Pierrehumbert and Mitchell even go so far as to call Titan’s climate tropical, even though it sounds odd for a moon that orbits Saturn more than nine times farther from the sun than Earth. Along with the behavior of methane, Titan’s slow rotation rate also contributes to its tropical nature. Earth’s tropical weather systems extend only to plus or minus 30 degrees of latitude from the equator. But on Titan, which rotates only once every 16 days, "the tropical weather system extends to the entire planet," Pierrehumbert said.

Titan’s tropical nature means that scientists can observe the behavior of its clouds using theories they’ve relied upon to understand Earth’s tropics, Mitchell noted. Titan’s atmosphere produces an updraft where surface winds converge. This updraft lifts evaporated methane up to cooler temperatures and lower pressures, where much of it condenses and forms clouds.

"This is a well-known feature on Earth called an ITCZ, the inter-tropical convergence zone," Mitchell said. Earth’s oceans help confine the ITCZ to the lowest latitudes. But in some scenarios for oceanless Titan, the ITCZ in Mitchell’s computer simulations wanders in latitude almost from one pole to the other. Titan’s clouds should also follow the ITCZ.

This image of Titan’s unique surface was taken by the European Space Agency’s Huygens probe during its descent on Jan. 14, 2005.
Credit: ESA/NASA/JPL/University of Arizona

Titan’s orange atmospheric haze complicates efforts to observe the moon’s clouds. "This haze shrouds the entire surface," Mitchell said. "It pretty much blocks all visible light from reaching us from the surface or from the lower atmosphere."

Nevertheless, infrared observations via two narrow frequency bands have recently revealed that clouds are currently confined to the moon’s southern hemisphere, which is just now emerging from its summer season.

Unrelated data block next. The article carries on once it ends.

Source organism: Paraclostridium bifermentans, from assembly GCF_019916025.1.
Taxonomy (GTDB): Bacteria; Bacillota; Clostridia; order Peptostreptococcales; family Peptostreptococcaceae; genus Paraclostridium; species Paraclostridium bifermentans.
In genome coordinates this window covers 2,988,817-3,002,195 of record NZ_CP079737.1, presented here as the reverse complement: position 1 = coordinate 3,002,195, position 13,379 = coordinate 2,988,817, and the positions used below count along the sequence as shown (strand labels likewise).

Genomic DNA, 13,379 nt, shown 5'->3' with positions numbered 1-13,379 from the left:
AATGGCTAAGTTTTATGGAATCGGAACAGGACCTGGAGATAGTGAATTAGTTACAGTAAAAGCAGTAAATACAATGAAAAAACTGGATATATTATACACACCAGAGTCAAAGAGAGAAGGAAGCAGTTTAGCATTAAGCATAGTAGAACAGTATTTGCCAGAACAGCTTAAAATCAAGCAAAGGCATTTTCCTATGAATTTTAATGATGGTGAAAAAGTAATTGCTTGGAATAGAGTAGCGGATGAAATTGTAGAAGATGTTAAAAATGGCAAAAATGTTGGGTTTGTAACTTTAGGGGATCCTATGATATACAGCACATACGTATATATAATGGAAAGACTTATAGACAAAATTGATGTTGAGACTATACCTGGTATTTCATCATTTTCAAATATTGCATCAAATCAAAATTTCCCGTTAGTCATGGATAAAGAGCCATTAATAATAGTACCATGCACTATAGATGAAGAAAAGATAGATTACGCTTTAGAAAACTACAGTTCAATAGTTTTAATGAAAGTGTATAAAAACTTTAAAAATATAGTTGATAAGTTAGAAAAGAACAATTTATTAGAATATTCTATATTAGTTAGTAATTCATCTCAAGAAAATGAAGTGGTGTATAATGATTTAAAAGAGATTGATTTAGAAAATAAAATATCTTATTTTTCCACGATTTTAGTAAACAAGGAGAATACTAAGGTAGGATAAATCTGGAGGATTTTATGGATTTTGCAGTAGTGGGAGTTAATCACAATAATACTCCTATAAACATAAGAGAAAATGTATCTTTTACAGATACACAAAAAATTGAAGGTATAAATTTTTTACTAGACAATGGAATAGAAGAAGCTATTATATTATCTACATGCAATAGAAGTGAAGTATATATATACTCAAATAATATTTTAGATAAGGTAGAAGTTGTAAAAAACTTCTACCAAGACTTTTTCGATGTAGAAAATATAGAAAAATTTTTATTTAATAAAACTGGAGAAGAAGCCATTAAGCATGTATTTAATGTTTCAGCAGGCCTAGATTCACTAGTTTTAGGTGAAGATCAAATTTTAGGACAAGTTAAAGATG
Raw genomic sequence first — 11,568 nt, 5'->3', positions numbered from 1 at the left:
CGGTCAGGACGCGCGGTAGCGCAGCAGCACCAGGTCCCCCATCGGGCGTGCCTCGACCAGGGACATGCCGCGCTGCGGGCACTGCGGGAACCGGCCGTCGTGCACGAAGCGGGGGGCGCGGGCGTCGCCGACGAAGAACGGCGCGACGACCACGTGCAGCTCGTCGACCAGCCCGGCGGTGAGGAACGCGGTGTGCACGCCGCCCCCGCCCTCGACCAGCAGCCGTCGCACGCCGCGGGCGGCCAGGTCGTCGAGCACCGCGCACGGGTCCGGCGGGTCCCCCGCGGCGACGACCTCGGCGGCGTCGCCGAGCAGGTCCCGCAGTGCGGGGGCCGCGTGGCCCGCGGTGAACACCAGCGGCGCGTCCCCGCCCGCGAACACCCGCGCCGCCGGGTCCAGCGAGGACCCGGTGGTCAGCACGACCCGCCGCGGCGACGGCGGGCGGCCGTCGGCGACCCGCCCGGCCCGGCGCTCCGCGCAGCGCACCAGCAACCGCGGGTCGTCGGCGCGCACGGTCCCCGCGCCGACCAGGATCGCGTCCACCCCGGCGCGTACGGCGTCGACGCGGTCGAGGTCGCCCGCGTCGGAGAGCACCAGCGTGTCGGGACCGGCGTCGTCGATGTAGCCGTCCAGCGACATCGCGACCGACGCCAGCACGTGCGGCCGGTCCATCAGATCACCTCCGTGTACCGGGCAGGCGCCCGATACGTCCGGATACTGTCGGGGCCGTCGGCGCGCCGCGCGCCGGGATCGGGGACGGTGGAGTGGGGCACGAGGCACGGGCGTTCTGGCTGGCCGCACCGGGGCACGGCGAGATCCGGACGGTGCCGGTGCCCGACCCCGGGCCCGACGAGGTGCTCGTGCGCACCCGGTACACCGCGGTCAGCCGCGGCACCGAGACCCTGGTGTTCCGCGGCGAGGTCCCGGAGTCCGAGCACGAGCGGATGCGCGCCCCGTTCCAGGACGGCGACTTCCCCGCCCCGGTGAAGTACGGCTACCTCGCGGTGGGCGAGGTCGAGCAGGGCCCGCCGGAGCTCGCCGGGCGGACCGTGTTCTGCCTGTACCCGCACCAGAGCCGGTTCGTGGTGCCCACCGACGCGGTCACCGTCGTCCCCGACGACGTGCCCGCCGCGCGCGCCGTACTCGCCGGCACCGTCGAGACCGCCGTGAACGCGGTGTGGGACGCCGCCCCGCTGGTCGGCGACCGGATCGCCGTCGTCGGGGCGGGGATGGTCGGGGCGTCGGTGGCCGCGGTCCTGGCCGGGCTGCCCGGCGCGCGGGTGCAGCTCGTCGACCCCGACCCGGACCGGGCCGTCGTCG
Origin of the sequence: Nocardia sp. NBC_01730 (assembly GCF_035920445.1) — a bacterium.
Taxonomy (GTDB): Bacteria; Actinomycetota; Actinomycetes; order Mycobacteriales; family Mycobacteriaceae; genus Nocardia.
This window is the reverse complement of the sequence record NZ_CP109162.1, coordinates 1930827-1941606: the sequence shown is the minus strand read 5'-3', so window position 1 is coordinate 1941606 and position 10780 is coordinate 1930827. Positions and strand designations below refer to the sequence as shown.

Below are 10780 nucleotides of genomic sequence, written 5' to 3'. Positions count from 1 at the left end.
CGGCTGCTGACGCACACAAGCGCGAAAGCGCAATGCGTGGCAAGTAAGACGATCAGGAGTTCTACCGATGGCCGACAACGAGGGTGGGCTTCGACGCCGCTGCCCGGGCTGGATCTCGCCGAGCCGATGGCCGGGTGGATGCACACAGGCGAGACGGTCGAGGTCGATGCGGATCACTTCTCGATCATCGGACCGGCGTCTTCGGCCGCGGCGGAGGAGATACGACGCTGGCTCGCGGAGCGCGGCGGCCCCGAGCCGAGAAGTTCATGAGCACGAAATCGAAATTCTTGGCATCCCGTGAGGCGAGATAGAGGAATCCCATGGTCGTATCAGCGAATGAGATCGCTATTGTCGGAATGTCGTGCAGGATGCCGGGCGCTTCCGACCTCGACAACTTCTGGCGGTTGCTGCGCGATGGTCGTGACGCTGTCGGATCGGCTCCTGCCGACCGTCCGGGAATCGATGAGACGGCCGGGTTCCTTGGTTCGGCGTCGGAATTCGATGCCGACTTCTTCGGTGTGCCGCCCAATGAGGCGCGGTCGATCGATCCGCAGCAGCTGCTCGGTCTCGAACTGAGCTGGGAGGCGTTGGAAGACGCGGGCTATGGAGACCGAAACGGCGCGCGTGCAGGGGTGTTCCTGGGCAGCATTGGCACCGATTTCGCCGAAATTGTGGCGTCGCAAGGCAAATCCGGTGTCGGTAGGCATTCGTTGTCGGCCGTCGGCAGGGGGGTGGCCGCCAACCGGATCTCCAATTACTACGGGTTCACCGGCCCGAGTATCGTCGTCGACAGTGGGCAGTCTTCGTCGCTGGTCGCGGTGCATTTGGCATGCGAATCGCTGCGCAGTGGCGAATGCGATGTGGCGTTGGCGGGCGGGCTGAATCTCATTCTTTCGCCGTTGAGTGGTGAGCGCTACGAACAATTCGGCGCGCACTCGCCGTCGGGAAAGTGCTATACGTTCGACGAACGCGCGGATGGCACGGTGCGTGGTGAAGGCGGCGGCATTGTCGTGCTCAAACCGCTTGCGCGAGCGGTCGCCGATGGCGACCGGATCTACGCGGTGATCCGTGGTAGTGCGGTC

"There should be a very large seasonality in these cloud features," Mitchell said. "Cassini and other instruments might be able to tell us about that in the next seven to 10 years or so, as the seasons progress."

Mitchell and Pierrehumbert’s next paper will describe how oscillations in Titan’s atmospheric circulation dry out the moon’s midsection. Over the course of a year, Mitchell explained, "this oscillation in the atmosphere tends to transport moisture, or evaporated methane, out of the low latitudes and then deposit it at mid and high latitude in the form of rainfall. This is interesting, because recent Cassini observations of the surface suggest that the low latitudes are very dry."

Cassini images show dunes of ice or tar covering these low-latitude regions that correspond to the tropics on Earth. When ultraviolet light from the sun interacts with methane high in Titan’s atmosphere, it creates byproducts such as ethane and hydrogen.

These byproducts become linked to chains of hydrocarbon molecules that create Titan’s orange haze. When these molecules coalesce into large particles, they settle out as a tar-like rain.

"Titan is like a big petrochemical plant," Pierrehumbert said. "Although this is all happening at a much lower temperature than in a petroleum refinery, the basic processes going on there are very closely allied to what people do when they make fuel."